06
Dec
08

lightroom 2 – tip #7

As I said in the beginning, these tips were created using a combination of my own experimentation with LR2 and Scott Kelby’s The Adobe Photoshop Lightroom 2 Book for Digital Photographers. I highly recommend this book for anyone learning LR2.

Setting overall exposure is very easy. Just drag the Exposure slider left or right until the desired look is achieved. Be careful not to blow out your highlights. This occurs when areas of the image become so bright that they contain essentially no data. It becomes very noticeable when doing other pixel edits later. Also consider what happens to these areas when printed. The way most inkjets print white is by not laying down any toner at all. You can imagine how this might be a problem.

So, how do you avoid blowing highlights? I use Scott Kelby’s suggestion of using the clipping warning feature. Just click on the arrow in the upper right hand corner of the Histogram. All blown highlights are shown in red. If there are large areas of red you may want to back off with the exposure slider. If you can’t back off far enough without darkening the main subject, try the recovery slider. Increasing it will add detail back to your highlights, but be careful. Too much recovery can make skin tones look gray and people look like the living dead. You don’t want that.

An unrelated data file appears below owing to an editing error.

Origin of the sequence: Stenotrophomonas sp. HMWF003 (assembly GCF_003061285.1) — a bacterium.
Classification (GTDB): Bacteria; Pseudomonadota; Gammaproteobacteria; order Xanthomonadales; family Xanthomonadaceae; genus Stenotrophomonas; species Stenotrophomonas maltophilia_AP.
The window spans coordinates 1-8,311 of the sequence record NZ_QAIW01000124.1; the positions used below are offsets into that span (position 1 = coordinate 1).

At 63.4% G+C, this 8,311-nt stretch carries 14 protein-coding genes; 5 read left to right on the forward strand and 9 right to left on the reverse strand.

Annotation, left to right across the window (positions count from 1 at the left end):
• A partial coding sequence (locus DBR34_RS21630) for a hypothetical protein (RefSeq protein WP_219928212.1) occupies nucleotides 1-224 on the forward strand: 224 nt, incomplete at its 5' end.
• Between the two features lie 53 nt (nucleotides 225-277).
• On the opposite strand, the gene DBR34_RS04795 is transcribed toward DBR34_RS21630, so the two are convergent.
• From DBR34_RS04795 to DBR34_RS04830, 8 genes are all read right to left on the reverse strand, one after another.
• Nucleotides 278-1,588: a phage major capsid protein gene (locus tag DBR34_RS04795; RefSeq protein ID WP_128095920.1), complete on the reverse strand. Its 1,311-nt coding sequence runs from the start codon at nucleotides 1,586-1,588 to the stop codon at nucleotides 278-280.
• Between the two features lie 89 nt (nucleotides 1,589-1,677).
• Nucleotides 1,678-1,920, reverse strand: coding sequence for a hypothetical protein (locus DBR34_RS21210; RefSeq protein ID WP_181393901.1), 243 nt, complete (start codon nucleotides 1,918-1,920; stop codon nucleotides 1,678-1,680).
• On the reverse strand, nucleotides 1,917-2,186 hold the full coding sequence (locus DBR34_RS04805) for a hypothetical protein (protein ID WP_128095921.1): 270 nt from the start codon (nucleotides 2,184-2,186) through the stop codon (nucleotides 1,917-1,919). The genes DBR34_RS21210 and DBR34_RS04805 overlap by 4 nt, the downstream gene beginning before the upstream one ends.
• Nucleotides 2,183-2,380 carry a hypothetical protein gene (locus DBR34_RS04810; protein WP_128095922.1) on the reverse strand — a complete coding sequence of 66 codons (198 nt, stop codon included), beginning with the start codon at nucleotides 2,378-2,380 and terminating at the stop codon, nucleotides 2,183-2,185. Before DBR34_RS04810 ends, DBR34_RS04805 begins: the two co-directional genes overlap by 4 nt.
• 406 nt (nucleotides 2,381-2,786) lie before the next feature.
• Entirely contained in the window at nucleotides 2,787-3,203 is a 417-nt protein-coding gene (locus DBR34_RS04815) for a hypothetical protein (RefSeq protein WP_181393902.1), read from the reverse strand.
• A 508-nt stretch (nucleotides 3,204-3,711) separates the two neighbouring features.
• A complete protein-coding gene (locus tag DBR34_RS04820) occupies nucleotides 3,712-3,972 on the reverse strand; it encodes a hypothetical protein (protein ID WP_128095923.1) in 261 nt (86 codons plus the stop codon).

Here is a tip from Kelby: Try using the recovery slider with landscapes and be amazed at what it can do for skies.

On the other side is clipped shadows. This happens when there are large areas of an image with no detail, just black pixels. These are much less of a problem than blown highlights but can be a problem in certain situations. If you have clipped shadows, increase the exposure slider. To see a warning similar to the blown highlight one click the arrow in the upper left-hand corner of the histogram.

The other basic tone sliders:

  • Kelby mentions the Brightness slider as an afterthought. This is used to adjust midtones but I have not found it to be very useful myself.
  • It seems that everyone agrees that the Contrast slider is pretty useless. I agree with that assessment and would recommend doing contrast adjustments elsewhere, such as the Tone Curve.
  • Use the Blacks slider to get rid of haziness or washed out colors. I use this on almost every photograph to deepen the colors even when there is no haziness. Kelby does not seem to use this the same way and I will probably remove it from my edit workflow and see what happens.

Relevant keyboard shortcuts:

  • Backslash key will show you the before and pressing it again will take you back to the current setting.
  • Y and Shift-Y will bring up the side-by-side and split screen before and after tools.
  • To toggle both clipping warnings simply press the J key.
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